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Updated: April 11, 2014 11:33 IST

A unique first for 90-year-old

M. P. Praveen
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A senior voter sitting outside the first ever polling booth set up at Kuthirakkoorkari in Chellanam on Thursday. Photo: Thulasi Kakkat
The Hindu A senior voter sitting outside the first ever polling booth set up at Kuthirakkoorkari in Chellanam on Thursday. Photo: Thulasi Kakkat

70-odd families in Kuthirakkoorkari, a small hamlet in Chellanam panchayat, got a neighbourhood booth, sparing them the trouble of having to travel to Kannamali.

Ninety-year-old Mariam Michael will go down in the annals of the electoral history of Kuthirakkoorkari, a small hamlet in Chellanam panchayat.

When she cast the vote at booth number 112 at Little Flower English Medium School, located at the end of a narrow earthen path winding through a picturesque landscape flanked by backwaters, Mariam became the maiden voter in the first ever booth to be set up at Kuthirakkoorkari.

In keeping with the significance of the occasion, she was received with a bouquet by a child. It was a dream come true for 70-odd families in the locality who had had to depend on vehicles deployed by political parties to go to the polling booth near Kannamali police station till the previous election. With that hurdle out of the way, more than half of the voters cast their votes within hours of Mariam’s vote.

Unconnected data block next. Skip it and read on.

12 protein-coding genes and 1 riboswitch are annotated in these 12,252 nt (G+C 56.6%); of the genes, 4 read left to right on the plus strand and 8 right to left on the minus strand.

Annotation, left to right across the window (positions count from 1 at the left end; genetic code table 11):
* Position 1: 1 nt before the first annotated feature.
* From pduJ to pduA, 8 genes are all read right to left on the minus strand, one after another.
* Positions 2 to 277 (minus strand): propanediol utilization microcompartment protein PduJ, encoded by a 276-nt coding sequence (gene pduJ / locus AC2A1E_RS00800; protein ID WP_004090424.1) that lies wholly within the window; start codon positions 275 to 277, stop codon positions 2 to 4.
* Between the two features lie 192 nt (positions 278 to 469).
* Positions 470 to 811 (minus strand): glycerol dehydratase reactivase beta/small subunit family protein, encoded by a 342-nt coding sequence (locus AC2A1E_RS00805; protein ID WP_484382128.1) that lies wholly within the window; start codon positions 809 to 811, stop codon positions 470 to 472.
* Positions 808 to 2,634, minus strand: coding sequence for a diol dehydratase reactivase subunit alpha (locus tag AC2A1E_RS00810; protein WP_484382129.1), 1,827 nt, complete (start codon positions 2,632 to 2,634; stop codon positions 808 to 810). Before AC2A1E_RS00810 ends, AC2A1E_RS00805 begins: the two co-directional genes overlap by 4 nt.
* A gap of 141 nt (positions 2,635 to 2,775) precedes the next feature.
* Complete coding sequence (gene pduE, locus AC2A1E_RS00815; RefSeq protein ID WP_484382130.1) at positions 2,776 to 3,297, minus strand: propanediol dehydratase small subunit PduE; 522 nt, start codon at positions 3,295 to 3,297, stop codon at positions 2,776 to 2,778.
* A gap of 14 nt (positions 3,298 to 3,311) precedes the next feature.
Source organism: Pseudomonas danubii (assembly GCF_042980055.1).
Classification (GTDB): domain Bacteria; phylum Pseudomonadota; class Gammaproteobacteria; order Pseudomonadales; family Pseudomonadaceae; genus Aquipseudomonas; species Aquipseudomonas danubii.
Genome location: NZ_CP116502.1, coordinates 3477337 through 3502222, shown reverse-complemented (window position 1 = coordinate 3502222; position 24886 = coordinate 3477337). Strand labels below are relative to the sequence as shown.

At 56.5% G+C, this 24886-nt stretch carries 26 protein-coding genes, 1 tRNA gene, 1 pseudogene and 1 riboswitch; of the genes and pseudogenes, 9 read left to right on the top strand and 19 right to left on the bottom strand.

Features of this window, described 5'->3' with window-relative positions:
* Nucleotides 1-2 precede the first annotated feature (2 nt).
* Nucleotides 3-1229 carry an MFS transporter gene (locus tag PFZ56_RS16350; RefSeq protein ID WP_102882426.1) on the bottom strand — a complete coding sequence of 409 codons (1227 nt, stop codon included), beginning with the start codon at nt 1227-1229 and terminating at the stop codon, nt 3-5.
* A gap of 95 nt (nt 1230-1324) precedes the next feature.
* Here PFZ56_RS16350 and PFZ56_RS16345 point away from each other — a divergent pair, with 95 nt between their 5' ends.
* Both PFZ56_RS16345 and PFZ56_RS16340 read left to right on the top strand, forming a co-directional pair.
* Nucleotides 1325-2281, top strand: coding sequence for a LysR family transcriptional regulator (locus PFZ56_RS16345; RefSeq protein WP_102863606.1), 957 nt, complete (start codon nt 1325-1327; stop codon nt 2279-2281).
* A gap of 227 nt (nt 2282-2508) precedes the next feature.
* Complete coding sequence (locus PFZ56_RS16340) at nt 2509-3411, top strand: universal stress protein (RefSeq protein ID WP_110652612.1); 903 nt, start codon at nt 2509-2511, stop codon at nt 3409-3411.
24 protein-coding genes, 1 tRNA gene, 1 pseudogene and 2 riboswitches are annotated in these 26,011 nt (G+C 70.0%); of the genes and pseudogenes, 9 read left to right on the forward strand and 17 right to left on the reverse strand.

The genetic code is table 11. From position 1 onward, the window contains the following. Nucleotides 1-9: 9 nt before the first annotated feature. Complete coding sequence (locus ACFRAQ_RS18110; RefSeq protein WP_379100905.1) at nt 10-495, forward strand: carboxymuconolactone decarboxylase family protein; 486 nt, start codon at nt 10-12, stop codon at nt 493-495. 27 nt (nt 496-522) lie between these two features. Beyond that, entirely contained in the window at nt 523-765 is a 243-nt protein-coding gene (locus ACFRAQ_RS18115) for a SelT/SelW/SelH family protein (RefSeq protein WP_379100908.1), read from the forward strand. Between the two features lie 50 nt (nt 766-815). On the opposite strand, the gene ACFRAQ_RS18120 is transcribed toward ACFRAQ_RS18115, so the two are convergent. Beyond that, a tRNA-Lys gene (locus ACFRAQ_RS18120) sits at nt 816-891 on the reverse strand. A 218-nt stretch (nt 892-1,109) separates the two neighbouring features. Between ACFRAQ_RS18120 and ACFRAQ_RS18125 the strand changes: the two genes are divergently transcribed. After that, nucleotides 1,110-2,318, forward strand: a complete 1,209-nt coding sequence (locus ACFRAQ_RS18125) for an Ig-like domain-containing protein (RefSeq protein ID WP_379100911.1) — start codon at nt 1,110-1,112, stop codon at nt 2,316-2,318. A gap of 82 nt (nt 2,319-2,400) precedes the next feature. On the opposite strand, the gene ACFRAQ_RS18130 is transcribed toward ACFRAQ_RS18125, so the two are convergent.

“We have been spared the discomfort in voting, thanks to the mass contact programme of the Chief Minister,” said Paulose, a local resident. But their woes are far from over with basic facilities like a surfaced road and uninterrupted drinking water still remaining a distant dream.

With the sole ferry service suspended more than two years ago, the residents now have to travel more than 3 km to reach Palluruthy Veli or almost 2.5 km to reach Kattiparambil on the other side. While men used their two-wheelers, women and children often found it hard to traverse this stretch.

“Autorickshaw drivers charge up to Rs. 120 for a trip from Veli to Kuthirakkoorkari. The road was in bad shape till crushed rocks were spread on the road about a month ago and before that not even autorickshaw drivers were willing to ply here,” said Justin.

Drinking water, however, remains the biggest problem with tanker lorries remaining the sole means of supply. “Each family is entitled to just three cans of water in a day and many families have to walk considerable distance to even collect that, as the tanker does not operate beyond a point,” said Shaji.

Water supplied through pipelines drawn by the Kerala Water Authority doesn’t reach households, as the pressure of pumping tapers down by the time it reaches the place located towards the fag end of the pumping network, he said.

People now hope that just as their dream for a polling booth in their neighbourhood eventually materialised, a proper road and uninterrupted water supply would also become a reality at least by the time of the next election.

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